An incoming Conservative government would replace the ContactPoint database of all children in England with a system covering only those seen as vulnerable.
Its central system would cover only groups such as those in care, on the child protection register or with backgrounds of domestic violence, according to Tim Laughton, the shadow minister for children and young people.
Laughton told GC News that this would cost "substantially less" than the government's ContactPoint system, which has a budget of £224m and is planned to open in January. The number of children on the database would probably go into the hundred thousands.
"What we favour is putting the resources into better, beefed-up data sharing between the different agencies," he said, adding that this would involve direct data sharing between professionals at a local level.
Shadow children's secretary Michael Gove announced the Conservative Party's intention to scrap ContactPoint at the party's conference in late September.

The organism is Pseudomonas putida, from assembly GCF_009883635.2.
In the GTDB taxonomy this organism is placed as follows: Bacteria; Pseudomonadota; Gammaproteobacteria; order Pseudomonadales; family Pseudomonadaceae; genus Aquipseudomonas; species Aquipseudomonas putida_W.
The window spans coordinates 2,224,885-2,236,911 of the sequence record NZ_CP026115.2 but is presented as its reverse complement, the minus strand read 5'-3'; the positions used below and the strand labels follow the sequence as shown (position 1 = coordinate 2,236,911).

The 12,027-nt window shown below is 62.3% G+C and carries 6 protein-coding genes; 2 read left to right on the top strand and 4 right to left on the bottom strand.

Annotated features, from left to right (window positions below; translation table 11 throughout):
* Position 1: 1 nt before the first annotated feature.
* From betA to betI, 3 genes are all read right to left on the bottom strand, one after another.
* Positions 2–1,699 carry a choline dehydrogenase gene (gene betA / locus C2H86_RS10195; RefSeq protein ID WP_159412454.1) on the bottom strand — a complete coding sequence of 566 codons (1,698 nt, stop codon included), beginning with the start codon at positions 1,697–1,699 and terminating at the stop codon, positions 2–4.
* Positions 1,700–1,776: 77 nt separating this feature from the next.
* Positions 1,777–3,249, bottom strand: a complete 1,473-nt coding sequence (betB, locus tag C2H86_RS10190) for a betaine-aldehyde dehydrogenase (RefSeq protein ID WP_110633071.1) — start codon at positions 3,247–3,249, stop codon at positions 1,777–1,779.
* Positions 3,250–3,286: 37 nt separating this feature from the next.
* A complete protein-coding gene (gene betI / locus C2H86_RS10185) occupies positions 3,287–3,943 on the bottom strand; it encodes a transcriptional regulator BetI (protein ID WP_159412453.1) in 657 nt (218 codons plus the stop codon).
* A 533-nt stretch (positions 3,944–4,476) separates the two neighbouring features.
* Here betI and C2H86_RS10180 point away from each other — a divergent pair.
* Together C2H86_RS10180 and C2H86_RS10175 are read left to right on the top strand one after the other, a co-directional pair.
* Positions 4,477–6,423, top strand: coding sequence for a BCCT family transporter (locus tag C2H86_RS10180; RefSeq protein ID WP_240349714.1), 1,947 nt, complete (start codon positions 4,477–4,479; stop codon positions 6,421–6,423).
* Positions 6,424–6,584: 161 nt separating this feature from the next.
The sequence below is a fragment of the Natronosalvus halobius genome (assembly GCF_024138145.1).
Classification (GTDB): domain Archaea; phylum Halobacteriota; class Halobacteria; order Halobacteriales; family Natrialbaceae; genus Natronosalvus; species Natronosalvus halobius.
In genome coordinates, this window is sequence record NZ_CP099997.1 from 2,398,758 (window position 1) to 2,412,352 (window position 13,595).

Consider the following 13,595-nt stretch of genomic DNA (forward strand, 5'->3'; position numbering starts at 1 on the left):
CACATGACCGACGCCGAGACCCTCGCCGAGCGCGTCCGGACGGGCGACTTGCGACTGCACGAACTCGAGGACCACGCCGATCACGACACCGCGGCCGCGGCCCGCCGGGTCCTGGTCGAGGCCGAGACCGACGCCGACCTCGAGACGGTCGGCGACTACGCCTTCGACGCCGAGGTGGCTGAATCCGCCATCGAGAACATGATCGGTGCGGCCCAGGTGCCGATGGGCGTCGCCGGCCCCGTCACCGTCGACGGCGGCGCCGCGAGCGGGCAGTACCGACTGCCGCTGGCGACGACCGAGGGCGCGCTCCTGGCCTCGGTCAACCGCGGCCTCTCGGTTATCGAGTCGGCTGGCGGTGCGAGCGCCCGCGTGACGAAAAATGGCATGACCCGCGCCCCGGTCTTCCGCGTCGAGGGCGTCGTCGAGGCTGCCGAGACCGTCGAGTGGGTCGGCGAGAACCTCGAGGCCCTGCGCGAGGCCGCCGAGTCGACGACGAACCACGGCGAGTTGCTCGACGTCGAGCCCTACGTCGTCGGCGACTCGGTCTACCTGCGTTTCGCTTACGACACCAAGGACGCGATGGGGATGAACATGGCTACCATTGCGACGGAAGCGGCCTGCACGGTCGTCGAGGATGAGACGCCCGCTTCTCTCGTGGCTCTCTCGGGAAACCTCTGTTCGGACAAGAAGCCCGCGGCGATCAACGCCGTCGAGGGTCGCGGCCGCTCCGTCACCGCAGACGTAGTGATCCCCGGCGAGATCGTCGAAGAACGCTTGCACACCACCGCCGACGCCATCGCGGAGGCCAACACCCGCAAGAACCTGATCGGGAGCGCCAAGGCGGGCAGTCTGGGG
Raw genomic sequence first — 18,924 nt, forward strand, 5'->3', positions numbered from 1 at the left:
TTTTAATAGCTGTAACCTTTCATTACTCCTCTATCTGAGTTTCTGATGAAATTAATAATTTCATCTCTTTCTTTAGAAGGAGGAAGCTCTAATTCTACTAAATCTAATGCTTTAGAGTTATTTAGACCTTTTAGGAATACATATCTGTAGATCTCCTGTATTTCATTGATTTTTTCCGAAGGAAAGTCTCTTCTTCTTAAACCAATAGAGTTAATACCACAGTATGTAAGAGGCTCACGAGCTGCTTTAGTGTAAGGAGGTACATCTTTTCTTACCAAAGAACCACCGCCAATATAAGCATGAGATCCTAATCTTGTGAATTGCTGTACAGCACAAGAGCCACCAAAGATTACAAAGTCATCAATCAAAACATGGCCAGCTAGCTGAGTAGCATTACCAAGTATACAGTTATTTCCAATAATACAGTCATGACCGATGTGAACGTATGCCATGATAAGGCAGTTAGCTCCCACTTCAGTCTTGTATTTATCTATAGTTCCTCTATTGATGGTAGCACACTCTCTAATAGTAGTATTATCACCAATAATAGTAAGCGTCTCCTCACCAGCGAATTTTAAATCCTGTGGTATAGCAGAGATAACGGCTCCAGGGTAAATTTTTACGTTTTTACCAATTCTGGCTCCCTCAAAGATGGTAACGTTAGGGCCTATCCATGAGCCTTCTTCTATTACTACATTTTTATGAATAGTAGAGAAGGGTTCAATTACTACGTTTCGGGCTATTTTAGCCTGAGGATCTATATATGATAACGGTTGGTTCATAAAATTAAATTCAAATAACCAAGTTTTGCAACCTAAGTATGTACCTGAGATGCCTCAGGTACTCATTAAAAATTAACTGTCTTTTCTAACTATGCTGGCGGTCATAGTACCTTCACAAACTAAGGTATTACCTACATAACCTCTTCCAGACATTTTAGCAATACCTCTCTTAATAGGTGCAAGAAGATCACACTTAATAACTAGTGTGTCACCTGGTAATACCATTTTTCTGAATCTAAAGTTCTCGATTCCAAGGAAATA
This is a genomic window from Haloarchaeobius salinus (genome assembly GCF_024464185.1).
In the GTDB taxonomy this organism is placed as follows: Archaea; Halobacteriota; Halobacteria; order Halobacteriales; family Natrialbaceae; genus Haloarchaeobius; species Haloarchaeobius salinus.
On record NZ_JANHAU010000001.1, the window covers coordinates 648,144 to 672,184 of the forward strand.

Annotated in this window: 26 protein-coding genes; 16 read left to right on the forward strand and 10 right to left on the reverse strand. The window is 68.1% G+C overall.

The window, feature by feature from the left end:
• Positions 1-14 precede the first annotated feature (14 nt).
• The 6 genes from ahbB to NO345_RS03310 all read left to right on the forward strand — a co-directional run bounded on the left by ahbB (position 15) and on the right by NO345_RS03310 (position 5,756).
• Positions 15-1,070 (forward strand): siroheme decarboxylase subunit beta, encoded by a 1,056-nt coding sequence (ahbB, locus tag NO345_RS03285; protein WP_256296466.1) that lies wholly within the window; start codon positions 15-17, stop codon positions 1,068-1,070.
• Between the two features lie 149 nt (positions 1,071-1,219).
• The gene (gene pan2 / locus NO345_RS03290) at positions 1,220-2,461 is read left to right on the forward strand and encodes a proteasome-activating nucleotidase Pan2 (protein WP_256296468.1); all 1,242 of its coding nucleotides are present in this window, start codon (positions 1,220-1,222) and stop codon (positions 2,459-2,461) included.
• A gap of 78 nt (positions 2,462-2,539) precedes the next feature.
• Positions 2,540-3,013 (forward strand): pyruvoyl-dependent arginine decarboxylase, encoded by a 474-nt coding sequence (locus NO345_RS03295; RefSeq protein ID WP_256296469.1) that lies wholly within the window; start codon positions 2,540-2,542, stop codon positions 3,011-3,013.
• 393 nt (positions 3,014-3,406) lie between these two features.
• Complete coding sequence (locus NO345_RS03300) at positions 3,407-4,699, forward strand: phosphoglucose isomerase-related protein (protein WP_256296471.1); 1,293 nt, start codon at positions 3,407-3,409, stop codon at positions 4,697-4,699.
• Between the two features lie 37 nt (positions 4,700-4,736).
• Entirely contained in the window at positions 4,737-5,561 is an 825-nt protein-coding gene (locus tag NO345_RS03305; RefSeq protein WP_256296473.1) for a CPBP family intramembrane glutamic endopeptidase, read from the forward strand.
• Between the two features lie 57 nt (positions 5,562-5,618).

Its slimmed down national system would act as a signpost for children who move between local authorities, so professionals in their new area would have someone to contact to gather background information. "That way you would safeguard children moving over council boundaries, which would be particularly relevant in London," said Laughton.
The party is working on the detail of its policy, and this will be released before the next election. Laughton said he is involved in meetings with local authority practitioners to discuss this. However, the plans are based on a rejected amendment he made to the Children Act 2004.
Laughton said that he originally opposed ContactPoint on the basis that it will dilute efforts across all children, rather than focusing on the vulnerable. It could also discourage teenagers from accessing pregnancy and sexual health clinics, as their involvement with a service would be recorded.
He has since become concerned over the security of the system, the idea that the children of celebrities and MPs will not be on it and the question of which professional groups will have access. "The most recent concern is over the police having access in their enquiries," he said. "That was never considered when the legislation was passed."
This article was originally published at Kablenet.
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